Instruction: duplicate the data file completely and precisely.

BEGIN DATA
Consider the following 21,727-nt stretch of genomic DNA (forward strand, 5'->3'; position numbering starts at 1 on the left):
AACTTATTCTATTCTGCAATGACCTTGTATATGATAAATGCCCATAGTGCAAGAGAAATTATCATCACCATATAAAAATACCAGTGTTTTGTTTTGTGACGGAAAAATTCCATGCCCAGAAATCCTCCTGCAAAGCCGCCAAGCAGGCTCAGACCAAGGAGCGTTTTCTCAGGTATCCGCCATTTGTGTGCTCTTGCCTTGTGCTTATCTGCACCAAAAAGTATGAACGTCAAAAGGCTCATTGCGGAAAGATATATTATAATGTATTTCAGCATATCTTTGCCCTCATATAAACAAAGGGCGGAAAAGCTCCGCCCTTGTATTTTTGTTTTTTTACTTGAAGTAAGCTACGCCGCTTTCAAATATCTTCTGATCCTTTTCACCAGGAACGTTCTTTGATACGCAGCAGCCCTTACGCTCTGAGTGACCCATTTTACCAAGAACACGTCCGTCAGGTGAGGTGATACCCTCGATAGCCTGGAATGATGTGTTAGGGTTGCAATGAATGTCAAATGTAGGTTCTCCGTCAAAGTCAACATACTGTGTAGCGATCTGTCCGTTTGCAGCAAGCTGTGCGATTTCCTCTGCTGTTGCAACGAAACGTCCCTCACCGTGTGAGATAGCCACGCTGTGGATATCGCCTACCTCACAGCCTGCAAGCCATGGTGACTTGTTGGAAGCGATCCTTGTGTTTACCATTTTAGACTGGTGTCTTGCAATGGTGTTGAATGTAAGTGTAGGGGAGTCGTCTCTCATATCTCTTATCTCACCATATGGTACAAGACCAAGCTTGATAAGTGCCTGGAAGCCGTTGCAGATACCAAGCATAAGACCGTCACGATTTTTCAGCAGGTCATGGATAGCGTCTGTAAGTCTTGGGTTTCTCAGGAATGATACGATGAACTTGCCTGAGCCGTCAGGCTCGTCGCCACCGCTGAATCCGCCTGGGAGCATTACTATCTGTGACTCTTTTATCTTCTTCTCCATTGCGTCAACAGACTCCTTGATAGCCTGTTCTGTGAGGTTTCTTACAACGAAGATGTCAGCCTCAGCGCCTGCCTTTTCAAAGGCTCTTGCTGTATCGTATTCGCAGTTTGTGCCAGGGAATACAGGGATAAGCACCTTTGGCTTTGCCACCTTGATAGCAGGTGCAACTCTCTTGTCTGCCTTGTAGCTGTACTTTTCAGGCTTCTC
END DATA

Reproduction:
Consider the following 21,727-nt stretch of genomic DNA (forward strand, 5'->3'; position numbering starts at 1 on the left):
AACTTATTCTATTCTGCAATGACCTTGTATATGATAAATGCCCATAGTGCAAGAGAAATTATCATCACCATATAAAAATACCAGTGTTTTGTTTTGTGACGGAAAAATTCCATGCCCAGAAATCCTCCTGCAAAGCCGCCAAGCAGGCTCAGACCAAGGAGCGTTTTCTCAGGTATCCGCCATTTGTGTGCTCTTGCCTTGTGCTTATCTGCACCAAAAAGTATGAACGTCAAAAGGCTCATTGCGGAAAGATATATTATAATGTATTTCAGCATATCTTTGCCCTCATATAAACAAAGGGCGGAAAAGCTCCGCCCTTGTATTTTTGTTTTTTTACTTGAAGTAAGCTACGCCGCTTTCAAATATCTTCTGATCCTTTTCACCAGGAACGTTCTTTGATACGCAGCAGCCCTTACGCTCTGAGTGACCCATTTTACCAAGAACACGTCCGTCAGGTGAGGTGATACCCTCGATAGCCTGGAATGATGTGTTAGGGTTGCAATGAATGTCAAATGTAGGTTCTCCGTCAAAGTCAACATACTGTGTAGCGATCTGTCCGTTTGCAGCAAGCTGTGCGATTTCCTCTGCTGTTGCAACGAAACGTCCCTCACCGTGTGAGATAGCCACGCTGTGGATATCGCCTACCTCACAGCCTGCAAGCCATGGTGACTTGTTGGAAGCGATCCTTGTGTTTACCATTTTAGACTGGTGTCTTGCAATGGTGTTGAATGTAAGTGTAGGGGAGTCGTCTCTCATATCTCTTATCTCACCATATGGTACAAGACCAAGCTTGATAAGTGCCTGGAAGCCGTTGCAGATACCAAGCATAAGACCGTCACGATTTTTCAGCAGGTCATGGATAGCGTCTGTAAGTCTTGGGTTTCTCAGGAATGATACGATGAACTTGCCTGAGCCGTCAGGCTCGTCGCCACCGCTGAATCCGCCTGGGAGCATTACTATCTGTGACTCTTTTATCTTCTTCTCCATTGCGTCAACAGACTCCTTGATAGCCTGTTCTGTGAGGTTTCTTACAACGAAGATGTCAGCCTCAGCGCCTGCCTTTTCAAAGGCTCTTGCTGTATCGTATTCGCAGTTTGTGCCAGGGAATACAGGGATAAGCACCTTTGGCTTTGCCACCTTGATAGCAGGTGCAACTCTCTTGTCTGCCTTGTAGCTGTACTTTTCAGGCTTCTC